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SINGAPORE - Serious Covid-19 cases are unlikely to overwhelm intensive care unit (ICU) capacity in Singapore, as hospitals here work to strike a balance between the needs of severe coronavirus cases and other critical care patients.
In an interview with The Straits Times, Professor Dale Fisher, a senior consultant in infectious diseases at the National University Hospital, said hospitals have measures to deal with the potential surge in high-risk or serious cases.
They involve managing the beds for these patients, the supply of personal protective equipment, ventilators and drugs, as well as the staff needed to care for them.
He also pointed to the vaccination rate in Singapore - as at Wednesday, 73 per cent of the population are fully vaccinated. Fully vaccinated people are less likely to fall seriously ill.
"It's almost impossible for our capacities to become exhausted because it's a very controlled situation," said Prof Fisher.
"We watch daily how many people have severe disease. We also see most recover and we know also that each day, over 50,000 people are having their second jab, thereby approaching full immunity status."
But one area of concern remains - the elderly.
Ministry of Health (MOH) figures show that as at Aug 5, about 80,000 of those aged 70 and above had yet to be vaccinated.
Prof Fisher said hospitals can make some predictions by seeing the number of elderly unvaccinated patients with mild disease. He added that it takes about a week for severe disease to show.
"If any of these indicators reach concerning levels, then we could see strengthened community measures," he said.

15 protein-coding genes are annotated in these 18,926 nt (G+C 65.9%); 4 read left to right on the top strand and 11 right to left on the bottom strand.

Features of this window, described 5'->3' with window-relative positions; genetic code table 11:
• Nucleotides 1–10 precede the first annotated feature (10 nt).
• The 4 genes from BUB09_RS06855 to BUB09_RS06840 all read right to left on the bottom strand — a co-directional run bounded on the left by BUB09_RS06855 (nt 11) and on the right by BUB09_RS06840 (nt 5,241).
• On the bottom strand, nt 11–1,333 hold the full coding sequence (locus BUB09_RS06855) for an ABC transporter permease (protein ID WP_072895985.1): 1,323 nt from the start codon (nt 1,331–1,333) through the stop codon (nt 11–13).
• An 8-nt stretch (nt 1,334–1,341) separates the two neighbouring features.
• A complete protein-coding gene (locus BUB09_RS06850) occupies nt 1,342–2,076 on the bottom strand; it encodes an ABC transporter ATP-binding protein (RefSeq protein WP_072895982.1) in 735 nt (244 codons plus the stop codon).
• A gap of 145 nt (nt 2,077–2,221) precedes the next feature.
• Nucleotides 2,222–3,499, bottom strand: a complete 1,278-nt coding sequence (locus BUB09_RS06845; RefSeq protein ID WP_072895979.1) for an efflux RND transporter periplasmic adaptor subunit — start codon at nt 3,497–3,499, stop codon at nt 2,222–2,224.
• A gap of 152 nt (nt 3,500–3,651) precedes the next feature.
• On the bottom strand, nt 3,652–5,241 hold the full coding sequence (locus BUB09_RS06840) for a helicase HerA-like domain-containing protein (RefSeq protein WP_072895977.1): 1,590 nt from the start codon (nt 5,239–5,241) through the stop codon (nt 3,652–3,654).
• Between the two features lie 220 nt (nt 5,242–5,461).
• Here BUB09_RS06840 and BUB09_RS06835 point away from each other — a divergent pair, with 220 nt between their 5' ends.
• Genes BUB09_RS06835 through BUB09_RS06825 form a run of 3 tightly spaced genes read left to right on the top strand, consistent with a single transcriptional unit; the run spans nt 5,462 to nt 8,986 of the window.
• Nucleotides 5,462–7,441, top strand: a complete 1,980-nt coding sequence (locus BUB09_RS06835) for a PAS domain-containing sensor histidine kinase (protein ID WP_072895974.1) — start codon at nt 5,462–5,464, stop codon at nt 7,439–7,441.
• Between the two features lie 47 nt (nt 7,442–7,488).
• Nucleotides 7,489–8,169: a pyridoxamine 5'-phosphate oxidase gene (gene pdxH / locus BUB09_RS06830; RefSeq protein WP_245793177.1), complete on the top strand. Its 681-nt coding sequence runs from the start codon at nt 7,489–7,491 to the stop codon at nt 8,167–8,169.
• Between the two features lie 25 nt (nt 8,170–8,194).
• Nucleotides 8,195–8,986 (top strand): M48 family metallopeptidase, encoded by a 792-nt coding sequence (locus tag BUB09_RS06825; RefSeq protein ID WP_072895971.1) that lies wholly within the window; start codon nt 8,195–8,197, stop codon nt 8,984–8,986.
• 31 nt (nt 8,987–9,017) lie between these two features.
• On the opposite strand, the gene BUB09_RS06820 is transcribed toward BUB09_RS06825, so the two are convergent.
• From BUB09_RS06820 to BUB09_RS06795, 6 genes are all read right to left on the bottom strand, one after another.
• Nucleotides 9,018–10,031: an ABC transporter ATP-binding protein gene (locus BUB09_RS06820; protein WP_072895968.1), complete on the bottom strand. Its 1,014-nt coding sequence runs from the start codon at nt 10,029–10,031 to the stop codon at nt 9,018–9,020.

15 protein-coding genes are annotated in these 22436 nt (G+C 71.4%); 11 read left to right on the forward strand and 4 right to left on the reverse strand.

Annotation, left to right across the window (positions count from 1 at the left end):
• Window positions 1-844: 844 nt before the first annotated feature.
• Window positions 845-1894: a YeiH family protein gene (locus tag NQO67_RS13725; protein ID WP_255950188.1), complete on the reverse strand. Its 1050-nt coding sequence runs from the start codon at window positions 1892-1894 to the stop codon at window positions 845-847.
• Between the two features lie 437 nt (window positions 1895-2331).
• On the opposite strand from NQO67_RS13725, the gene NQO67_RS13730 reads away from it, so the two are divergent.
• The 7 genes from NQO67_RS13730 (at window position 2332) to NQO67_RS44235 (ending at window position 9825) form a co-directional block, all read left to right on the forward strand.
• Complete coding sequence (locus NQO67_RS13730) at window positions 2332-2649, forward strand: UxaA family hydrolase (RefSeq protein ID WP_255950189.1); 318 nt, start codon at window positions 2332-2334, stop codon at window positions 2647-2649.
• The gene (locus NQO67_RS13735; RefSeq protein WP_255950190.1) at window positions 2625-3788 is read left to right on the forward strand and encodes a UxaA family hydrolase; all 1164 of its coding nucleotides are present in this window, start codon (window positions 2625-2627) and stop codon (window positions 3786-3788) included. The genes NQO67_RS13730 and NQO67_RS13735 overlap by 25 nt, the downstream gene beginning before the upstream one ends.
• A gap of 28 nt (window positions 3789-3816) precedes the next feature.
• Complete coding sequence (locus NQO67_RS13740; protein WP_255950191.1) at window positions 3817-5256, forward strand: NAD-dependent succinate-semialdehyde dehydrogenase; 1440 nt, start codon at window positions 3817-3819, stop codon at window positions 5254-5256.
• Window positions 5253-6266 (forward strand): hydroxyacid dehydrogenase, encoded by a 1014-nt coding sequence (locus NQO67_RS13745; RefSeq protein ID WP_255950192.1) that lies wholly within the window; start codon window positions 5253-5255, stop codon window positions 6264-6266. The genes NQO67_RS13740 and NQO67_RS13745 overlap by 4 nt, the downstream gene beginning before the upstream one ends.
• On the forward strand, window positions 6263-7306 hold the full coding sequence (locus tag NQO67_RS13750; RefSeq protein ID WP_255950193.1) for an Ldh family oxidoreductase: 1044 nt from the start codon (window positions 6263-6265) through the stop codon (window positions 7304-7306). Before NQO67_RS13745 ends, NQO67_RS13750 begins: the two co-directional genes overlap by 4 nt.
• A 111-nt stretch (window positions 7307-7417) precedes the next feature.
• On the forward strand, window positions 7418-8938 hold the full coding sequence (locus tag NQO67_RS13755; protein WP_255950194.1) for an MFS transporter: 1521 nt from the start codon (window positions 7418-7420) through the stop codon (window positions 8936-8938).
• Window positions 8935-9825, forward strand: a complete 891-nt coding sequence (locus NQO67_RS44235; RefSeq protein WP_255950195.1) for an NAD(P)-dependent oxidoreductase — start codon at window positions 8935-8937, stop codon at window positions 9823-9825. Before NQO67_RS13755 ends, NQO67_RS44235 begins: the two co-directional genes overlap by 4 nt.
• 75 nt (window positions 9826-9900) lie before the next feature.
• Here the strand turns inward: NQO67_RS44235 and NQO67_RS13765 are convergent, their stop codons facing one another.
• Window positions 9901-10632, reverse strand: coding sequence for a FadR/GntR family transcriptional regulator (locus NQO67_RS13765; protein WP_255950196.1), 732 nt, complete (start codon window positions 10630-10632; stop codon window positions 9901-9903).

As at Thursday (Aug 12), there were 470 Covid-19 patients in hospital, including 36 who required oxygen supplementation and nine in the ICU.
Hospitals had started planning for more Covid-19 beds after large clusters emerged, fuelled by the highly contagious Delta variant.
The Jurong Fishery Port cluster, which saw the virus spread rapidly to markets and hawker centres last month, was especially concerning. With 200,000 seniors yet to take the jab at that point, the worry was that many unvaccinated elderly people would end up in the ICU.
Health Minister Ong Ye Kung reassured the public, saying that up to 1,000 ICU beds can be made available for critically ill Covid-19 patients if needed.
At Alexandra Hospital (AH), two wards were turned into Covid-19 wards between late April and last month.
Its chief operating officer Jeffrey Chun said the hospital will also renovate a general ward early next year to equip it with negative pressure rooms that can be quickly turned into ICU rooms for Covid-19 patients. These rooms are built to handle additional equipment and have more power points than normal rooms.
Dr Liew Mei Fong, director of the hospital's ICU, said: "There will be provisions for more equipment such as mechanical ventilators, invasive monitors, continuous cardiac monitoring and dialysis machines, to name a few."
She said ICU doctors have completed intensive care medicine training, on top of their own speciality training. Nurses in the ICU also undergo specialised training.
"The typical staff ratio would be one nurse to one patient for an ICU patient, and one nurse to two patients for a high dependency patient," added Dr Liew.
At Singapore General Hospital (SGH), some non-urgent elective procedures are being rescheduled to create capacity for clinical care.
Associate Professor Ruban Poopalalingam, chairman of SGH's medical board, said: "This allows us greater flexibility to deploy manpower to support areas with pressing needs."
The hospital, he added, can quickly turn rooms into negative pressure ones by installing a portable anteroom, should isolation rooms or wards be fully occupied. This is a chamber-like system to prevent contaminated air from escaping the room.
SGH has another 50 isolation units at Ward @ Bowyer, the facility it built last year at an open-air carpark on hospital grounds.
Prof Poopalalingam said more general wards can be converted into Covid-19 wards if need be.
AH's Mr Chun said it is a "tight balancing act" of ensuring enough beds for Covid-19 patients while making sure that other patients have access to the care they need. "This is the reason why we keep a constant and close watch on Covid-19 case numbers and flex our wards accordingly, working closely with MOH and the rest of the hospitals."